Boy Wonder (1958-1963)
The Hermit (1963-1979)
Fury for Painting (1980-1989)
Visson - Public Person (1991-1998)
Visson Returns to his Roots in a Luxury Hotel (1998-2007)

Fury for Painting (1980-1989),

Switzerland

 

 

Visson in the artistic press:

Press clippings

24 HEURES, 3 September 1980, 3 September 1980, André Kuenzi

“We’re in the presence of a powerfully expressive work, which embodies all the anguish and intense emotion of the artist.”

TAGES-ANZEIGER, 5 July 1982, Peter Killer

« Aggressivität äussert sich in Vissons Kunst meist in passiver Form. Nämlich als erfahrens Leid, als Traurigkeit. »

“Aggressivity expresses itself in the work of Visson especially in its passive form.  That is, as much in inner pain and sorrow.”

NEUE ZÜRCHER ZEITUNG, Zurich, 26 juin 1982

« Wenn Visson intensive malt, enthält er sich jeglicher Nahrung und gerät dadurch in einen euphorischen Zustand, der hypnotische Kräfte, visionäre Erscheinungen entwickelt, eine Wirkung, die der von Drogen gleichkommt, sagt M. Thévoz. »

“When Visson paints in an intensive way, he abstains from all nourishment and thus puts himself into a euphoric state, liberating hypnotic forces and visionary apparitions—a state close to that engendered by drugs, according to Mr. Thévoz (Director Emeritus of the Collection of Art Brut, Lausanne).”

GAZETTE DE LAUSANNE, 20 September 1985, Bernard-Paul Cruchet

“Simplifying his faces till they are reduced to gazes, Philippe Visson manages to paint our consciences (…)

Such is the power of this painting, both flung and ripped out, that testifies to the artist’s aspiration towards a world in which faces would be able to finally smile…”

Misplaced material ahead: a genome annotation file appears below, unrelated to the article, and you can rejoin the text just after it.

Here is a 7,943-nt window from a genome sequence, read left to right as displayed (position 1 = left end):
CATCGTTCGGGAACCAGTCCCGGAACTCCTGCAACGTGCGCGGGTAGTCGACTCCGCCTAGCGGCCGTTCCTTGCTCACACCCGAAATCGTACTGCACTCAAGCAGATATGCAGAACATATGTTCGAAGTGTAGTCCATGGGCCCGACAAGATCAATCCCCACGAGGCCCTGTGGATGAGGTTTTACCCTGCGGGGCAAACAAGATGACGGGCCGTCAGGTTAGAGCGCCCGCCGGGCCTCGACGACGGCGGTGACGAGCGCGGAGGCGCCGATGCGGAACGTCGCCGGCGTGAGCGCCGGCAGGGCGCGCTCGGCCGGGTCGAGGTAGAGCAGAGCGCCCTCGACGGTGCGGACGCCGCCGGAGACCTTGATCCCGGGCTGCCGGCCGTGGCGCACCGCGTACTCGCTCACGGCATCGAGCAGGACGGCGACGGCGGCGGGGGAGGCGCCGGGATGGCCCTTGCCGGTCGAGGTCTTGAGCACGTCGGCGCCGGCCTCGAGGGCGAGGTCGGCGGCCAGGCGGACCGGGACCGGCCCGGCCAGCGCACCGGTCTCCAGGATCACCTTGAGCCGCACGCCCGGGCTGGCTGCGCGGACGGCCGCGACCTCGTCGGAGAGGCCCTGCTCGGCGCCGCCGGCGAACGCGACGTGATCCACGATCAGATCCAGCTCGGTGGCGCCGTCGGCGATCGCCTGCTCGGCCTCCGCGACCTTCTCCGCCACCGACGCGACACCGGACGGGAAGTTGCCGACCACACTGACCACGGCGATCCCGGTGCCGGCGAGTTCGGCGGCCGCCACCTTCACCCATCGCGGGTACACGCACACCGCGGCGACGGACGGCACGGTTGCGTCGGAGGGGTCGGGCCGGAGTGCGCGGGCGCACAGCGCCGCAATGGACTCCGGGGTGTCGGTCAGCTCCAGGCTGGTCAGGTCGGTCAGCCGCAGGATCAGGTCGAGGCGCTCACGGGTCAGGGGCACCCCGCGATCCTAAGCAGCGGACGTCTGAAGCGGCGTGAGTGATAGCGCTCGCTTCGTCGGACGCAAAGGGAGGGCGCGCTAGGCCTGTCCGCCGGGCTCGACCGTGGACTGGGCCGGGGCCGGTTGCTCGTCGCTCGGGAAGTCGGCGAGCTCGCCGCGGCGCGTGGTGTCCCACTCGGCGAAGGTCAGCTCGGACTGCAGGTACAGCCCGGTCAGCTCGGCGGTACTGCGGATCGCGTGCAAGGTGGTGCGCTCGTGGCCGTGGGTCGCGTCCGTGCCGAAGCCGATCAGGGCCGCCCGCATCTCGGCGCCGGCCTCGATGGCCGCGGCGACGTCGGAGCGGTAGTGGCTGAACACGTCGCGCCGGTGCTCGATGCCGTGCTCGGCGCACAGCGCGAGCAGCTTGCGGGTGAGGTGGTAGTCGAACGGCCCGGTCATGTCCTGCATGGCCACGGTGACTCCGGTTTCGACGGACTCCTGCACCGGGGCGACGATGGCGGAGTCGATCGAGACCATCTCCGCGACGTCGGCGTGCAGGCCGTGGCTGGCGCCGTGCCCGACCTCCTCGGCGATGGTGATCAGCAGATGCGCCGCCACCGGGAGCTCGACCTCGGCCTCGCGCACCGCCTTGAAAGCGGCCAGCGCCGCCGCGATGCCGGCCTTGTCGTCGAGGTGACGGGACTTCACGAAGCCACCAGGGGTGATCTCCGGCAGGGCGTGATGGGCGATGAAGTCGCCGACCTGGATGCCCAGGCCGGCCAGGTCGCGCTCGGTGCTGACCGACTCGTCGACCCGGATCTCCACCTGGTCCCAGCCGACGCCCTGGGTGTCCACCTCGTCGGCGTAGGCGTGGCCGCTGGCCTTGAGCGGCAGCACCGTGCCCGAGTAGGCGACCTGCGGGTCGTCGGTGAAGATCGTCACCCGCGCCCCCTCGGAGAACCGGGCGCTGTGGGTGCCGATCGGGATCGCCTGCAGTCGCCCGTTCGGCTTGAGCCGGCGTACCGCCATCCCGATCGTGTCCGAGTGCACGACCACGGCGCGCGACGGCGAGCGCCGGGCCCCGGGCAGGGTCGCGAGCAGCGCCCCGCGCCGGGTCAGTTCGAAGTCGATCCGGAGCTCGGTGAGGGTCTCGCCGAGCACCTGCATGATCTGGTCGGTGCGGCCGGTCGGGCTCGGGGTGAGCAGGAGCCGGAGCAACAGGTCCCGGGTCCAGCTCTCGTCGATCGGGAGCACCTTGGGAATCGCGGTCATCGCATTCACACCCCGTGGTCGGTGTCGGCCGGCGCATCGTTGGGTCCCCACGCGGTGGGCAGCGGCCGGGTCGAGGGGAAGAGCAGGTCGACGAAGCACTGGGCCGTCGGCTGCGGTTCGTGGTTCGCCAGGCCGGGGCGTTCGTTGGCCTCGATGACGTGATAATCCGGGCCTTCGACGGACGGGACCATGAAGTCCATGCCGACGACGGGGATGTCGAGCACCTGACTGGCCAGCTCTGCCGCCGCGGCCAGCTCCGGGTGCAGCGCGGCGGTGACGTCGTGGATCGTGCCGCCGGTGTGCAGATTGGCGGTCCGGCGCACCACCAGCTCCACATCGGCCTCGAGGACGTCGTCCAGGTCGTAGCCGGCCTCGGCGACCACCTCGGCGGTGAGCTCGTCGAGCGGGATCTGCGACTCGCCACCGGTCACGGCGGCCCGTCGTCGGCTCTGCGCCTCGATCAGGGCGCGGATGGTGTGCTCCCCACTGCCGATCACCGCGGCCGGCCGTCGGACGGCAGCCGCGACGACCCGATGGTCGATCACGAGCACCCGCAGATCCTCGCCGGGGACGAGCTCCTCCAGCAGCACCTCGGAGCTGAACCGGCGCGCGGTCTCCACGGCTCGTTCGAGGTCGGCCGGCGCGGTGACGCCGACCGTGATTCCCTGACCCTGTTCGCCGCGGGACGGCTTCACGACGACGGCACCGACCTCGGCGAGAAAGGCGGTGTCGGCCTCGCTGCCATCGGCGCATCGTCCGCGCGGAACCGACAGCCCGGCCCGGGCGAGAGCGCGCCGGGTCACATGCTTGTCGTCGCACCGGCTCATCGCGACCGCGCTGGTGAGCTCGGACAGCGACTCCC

LE MATIN, 21 February 1988, Françoise Jaunin

“…the anonymous and hallucinated faces of Visson [are] flung out in vehement strokes like a frenzied dance of particles that come, if but for a moment, to take human form.

Biography

In 1979, after having produced a large period of painting in America, Visson and his mother return to Switzerland.  They establish themselves along the Lake of Geneva on her small pension, and Visson begins painting and showing again.  They go to America only to close their apartment, but Visson’s mother falls ill and dies there.  He nurses her and misses his one-man show in the Aargauer State Art Museum.  He returns one month after her death with the woman who will become his wife and her daughter.  They come for several weeks, with few funds and no permits, to settle a lawsuit between two galleries, and end up staying.  They eventually settle in Les Paccots, Fribourg.  Visson begins a long period of painting and showing, living only from the sale of his art.  In 1988, he paints live on Swiss television a panel of 3 by 5 meters.  He’ll paint 3000 works in those years. 

Image gallery :

The Lust for Painting

Principle exhibitions:

1980
Lausanne, State Museum of Fine Arts, «Philippe Visson, A Meeting With», 25 August through 7 September, SWITZERLAND
1980
Zurich, State Museum of Fine Arts, 15 February – 7 avril, « Schweizer museen Sammeln Aktuelle Schweizer Kunst » ; et Lausanne, State Museum of Fine Arts, 25 April – 15 June, « Les Musées Suisses collectionnent l’art actuel en Suisse » (“Swiss Museums Collecting Current Art in Switzerland”, SWITZERLAND
1982
Aarau, State Museum of Fine Arts, one-man show, 11 June au 18 July, text by M. Thévoz, SWITZERLAND
 
1983
Aarau, State Museum of Fine Arts, 29 January au 4 March, “Collections of 20th Century Art, SWITZERLAND
1988
Lausanne, State Museum of Fine Arts, “Recent Acquisitions”, SWITZERLAND
Lausanne, Collection de l’art brut, Château de Beaulieu, “New Invention”, February,  SWITZERLAND